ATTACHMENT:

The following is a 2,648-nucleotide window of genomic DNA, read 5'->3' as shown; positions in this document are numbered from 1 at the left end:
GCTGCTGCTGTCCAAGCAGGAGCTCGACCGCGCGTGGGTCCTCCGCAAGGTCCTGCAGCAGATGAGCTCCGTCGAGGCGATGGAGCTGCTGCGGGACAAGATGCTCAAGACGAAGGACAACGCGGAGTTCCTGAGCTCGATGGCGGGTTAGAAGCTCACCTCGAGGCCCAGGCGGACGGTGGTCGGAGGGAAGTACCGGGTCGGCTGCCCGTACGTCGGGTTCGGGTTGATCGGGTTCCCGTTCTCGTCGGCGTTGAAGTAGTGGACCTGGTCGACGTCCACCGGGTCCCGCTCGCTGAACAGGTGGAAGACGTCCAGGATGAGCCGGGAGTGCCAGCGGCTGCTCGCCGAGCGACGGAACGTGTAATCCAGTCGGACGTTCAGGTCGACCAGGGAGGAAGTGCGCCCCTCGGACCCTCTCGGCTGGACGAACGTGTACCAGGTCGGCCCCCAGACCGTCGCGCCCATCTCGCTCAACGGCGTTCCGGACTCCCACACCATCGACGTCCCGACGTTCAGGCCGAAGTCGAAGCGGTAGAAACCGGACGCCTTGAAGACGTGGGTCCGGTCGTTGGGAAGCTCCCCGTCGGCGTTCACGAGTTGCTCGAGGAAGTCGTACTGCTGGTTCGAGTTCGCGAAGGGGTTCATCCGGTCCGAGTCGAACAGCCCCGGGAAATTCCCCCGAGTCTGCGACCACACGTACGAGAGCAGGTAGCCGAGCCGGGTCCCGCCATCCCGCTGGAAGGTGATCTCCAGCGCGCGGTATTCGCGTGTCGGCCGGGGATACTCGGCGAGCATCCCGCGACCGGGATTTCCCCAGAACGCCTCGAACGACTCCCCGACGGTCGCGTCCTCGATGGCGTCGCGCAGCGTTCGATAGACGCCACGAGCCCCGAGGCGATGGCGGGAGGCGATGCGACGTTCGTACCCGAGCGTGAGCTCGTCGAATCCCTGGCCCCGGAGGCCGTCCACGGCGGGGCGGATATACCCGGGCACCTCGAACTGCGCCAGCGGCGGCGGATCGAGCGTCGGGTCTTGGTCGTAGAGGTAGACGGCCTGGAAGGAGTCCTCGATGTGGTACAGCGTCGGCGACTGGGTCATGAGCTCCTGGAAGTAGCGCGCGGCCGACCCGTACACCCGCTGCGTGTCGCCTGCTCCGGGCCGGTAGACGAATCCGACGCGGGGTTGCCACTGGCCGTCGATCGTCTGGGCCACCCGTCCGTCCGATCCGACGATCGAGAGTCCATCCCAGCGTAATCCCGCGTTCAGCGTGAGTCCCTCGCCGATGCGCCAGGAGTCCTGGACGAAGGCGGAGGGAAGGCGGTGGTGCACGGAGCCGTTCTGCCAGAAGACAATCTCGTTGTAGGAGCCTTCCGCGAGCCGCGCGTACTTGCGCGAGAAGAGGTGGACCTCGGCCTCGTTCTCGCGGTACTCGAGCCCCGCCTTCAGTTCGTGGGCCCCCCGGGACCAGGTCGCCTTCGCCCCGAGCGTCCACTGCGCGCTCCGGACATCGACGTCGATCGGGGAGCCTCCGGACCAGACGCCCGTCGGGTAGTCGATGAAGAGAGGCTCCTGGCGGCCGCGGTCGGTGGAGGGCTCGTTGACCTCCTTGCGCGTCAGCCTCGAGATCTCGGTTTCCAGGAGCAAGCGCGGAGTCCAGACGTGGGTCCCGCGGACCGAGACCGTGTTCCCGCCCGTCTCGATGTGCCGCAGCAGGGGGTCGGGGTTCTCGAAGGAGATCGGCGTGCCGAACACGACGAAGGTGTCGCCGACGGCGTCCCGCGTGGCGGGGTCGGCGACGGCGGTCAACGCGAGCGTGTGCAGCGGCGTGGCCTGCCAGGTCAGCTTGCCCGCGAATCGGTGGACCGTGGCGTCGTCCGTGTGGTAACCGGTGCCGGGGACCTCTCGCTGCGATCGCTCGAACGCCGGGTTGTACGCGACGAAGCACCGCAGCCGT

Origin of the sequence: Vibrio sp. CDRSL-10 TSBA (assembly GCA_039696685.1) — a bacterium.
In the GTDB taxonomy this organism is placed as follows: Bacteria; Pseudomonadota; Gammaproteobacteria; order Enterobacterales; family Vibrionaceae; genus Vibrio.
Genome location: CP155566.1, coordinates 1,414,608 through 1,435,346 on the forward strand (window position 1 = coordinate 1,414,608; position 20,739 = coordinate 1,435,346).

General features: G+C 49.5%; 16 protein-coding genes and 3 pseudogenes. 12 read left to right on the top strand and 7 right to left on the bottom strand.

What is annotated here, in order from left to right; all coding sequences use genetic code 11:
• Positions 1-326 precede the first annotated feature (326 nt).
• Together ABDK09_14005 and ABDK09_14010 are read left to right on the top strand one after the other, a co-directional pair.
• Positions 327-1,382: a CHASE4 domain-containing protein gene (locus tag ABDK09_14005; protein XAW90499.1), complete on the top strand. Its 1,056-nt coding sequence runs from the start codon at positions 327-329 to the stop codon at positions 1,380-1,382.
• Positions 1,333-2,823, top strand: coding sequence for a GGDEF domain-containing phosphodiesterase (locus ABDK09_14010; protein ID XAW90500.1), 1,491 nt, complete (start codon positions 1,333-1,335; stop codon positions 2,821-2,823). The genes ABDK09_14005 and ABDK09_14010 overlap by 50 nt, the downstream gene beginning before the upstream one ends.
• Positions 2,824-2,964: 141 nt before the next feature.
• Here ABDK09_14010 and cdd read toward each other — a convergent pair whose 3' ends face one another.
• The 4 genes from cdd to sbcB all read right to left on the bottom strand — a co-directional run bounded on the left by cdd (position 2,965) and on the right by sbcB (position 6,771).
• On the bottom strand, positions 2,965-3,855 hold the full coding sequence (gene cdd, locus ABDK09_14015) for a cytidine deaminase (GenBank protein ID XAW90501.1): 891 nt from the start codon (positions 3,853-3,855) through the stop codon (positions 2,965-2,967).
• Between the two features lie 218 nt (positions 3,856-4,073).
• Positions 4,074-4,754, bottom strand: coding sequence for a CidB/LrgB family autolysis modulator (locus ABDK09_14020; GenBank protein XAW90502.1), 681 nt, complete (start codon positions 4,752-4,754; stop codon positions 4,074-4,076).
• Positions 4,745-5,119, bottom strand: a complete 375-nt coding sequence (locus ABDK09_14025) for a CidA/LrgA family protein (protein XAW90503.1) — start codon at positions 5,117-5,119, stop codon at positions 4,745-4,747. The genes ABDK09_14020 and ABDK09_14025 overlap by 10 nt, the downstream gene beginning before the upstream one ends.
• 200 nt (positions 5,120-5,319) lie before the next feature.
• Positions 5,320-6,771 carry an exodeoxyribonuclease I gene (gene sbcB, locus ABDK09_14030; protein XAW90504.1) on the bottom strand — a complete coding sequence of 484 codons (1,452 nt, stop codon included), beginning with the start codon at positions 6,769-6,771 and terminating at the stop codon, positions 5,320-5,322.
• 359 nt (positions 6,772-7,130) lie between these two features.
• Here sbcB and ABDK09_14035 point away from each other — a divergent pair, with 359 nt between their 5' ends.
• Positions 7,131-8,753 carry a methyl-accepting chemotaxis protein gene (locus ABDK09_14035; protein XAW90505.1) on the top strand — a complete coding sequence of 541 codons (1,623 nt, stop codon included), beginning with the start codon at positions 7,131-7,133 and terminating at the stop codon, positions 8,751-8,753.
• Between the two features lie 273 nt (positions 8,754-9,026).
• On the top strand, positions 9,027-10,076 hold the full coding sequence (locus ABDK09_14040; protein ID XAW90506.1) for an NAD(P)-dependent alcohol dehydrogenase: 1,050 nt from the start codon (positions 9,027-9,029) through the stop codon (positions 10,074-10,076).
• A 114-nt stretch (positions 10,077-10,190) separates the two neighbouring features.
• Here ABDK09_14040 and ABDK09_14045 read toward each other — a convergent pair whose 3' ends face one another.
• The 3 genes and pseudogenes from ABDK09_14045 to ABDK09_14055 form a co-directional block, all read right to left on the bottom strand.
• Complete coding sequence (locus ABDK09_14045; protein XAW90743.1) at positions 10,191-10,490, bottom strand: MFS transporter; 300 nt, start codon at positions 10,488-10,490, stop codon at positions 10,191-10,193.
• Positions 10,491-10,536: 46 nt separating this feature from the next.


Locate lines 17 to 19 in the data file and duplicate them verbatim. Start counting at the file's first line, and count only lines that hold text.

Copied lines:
• Positions 4,074-4,754, bottom strand: coding sequence for a CidB/LrgB family autolysis modulator (locus ABDK09_14020; GenBank protein XAW90502.1), 681 nt, complete (start codon positions 4,752-4,754; stop codon positions 4,074-4,076).
• Positions 4,745-5,119, bottom strand: a complete 375-nt coding sequence (locus ABDK09_14025) for a CidA/LrgA family protein (protein XAW90503.1) — start codon at positions 5,117-5,119, stop codon at positions 4,745-4,747. The genes ABDK09_14020 and ABDK09_14025 overlap by 10 nt, the downstream gene beginning before the upstream one ends.
• 200 nt (positions 5,120-5,319) lie before the next feature.